Fibromyalgia1 year ago
Posted on Apr 03, 2018, 5 p.m.
Fibromyalgia is a disorder in which many muscles and joints feel painful to add to other symptoms such as fatigue, impaired memory, sleep problems, and mood disorders. It is commonly thought that it is caused by intensifications of pain signals during processing by the brain which leads to increased perception of pain.
Fibromyalgia symptoms typically occur following surgery, injury, severe mental trauma, or infectious episode, but in many cases it sets in with no obvious etiological accounting agent. It has been found that women are at higher risk for developing fibromyalgia than men are, with varying manifestations which include tension headaches, irritable bowel syndrome, severe anxiety, and temporomandibular joint issues. A common symptom is pain on exerting pressure over one or more trigger points, of which there are 9 pairs within the body.
Fibromyalgia has not been universally recognized as a medical condition as many health professionals suspect that it is a fallback diagnosis when no other condition has been able to be identified as a way to make a patient feel better because the symptoms have a name and possibly a cause and cure, these individuals have been found to suffer preexisting mental disorders, psychosomatic illnesses, or history of psychological trauma. Whatever the case may be, some medical professionals feel that this diagnosis should be followed with mental status evaluation.
Muscles of the body are covered and surrounded with a layer of connective fascia tissue that decides extent of muscle contraction and expansion, which is penetrated by sheathes of nerves and blood vessels that pass through to the muscle underneath. Fibromyalgia is associated with abnormal persistent increase in muscle tone resulting in chronic facial tension which presses upon the muscle, nerves, blood vessels, and strains tendons. This process is thought to be the onset of chronic muscle inflammation or fibromyalgia, which is followed by calcium deposition inside the tendon and muscle tissue, eventual outcome is secondary inflammation of the skeletal system. Together these induce neurotransmitter alterations and level fluctuations which are often observed to follow persistent pain onset.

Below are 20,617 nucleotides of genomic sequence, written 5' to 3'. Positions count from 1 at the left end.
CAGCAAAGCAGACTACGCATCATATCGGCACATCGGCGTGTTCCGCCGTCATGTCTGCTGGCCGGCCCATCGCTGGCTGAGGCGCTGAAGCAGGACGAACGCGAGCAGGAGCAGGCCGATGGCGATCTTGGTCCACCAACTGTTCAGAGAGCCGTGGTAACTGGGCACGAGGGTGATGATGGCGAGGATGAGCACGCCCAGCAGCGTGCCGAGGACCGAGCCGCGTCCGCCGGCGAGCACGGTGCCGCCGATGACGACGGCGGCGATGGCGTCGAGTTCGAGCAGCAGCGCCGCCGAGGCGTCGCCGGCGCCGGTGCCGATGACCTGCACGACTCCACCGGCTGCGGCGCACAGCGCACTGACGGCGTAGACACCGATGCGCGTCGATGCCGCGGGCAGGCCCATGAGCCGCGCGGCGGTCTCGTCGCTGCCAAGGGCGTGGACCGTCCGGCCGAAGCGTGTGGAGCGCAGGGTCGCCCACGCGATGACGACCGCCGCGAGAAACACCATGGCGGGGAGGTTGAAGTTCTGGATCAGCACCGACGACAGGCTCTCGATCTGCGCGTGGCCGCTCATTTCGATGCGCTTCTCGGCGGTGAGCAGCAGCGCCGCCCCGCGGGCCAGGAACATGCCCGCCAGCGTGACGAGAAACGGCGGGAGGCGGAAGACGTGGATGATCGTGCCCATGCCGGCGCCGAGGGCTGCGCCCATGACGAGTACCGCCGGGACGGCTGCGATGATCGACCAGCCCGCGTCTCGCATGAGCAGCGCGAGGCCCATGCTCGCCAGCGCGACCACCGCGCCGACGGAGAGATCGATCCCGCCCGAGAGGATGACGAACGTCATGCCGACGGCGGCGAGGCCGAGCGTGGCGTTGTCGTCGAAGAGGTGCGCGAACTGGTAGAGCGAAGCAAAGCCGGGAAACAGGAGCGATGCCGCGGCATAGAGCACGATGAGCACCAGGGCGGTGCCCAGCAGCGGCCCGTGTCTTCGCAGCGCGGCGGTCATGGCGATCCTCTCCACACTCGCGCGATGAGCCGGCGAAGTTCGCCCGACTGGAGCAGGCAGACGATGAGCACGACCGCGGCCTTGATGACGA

Acetaminophen is commonly used to decrease stiffness and pain due to fibromyalgia with varying results. Other narcotic analgesics with/without over the counter nonsteroidal anti-inflammatory drugs are often added as needed.
Certain antiepileptic drugs act on GABA-ergic neurons may help to decrease pain by interfering with pain signaling gateways in neuronal circuits helping to lower the intensity of symptoms.
Tricyclic antidepressants and selective serotonin and norepinephrine reuptake inhibitors for the treatment of pain and tiredness that is often associated, SSRIs may help to achieve better sleep.
Cognitive behavioral therapy, counselling, and other psychotherapies are thought to be helpful in controlling certain aspects of fibromyalgia. Effects may be mediated via psychological improvement if the patient has a history of mental distress, learning how to deal with the past and memories, as well as decreased sensitivity to pain can be benefits of such therapy in some.
Fascial tension is a main symptom of fibromyalgia, making physiotherapy a possible way to help significantly relax joints and muscles through physical therapy to improve mobility and decrease pain. Modalities include chiropractic joint mobilization, acupuncture, and sports massage. Therapists are typically very effective at motivating patients to manage their condition and continue therapeutic physical exercises at home to maintain and increase the degree of symptomatic improvement. Rehab My Patient is an easy to use software with more than 2500 different exercise videos to use of which many are evidence based that is used by many sports therapist, osteopaths, physiotherapists, and chiropractors for physiotherapy and rehabilitation.
Fibromyalgia may follow or be exacerbated by some diseases, rheumatism is a known risk factor, vitamin D deficiency is found to be a common factor, and individuals with other family members affected are more likely to develop fibromyalgia.
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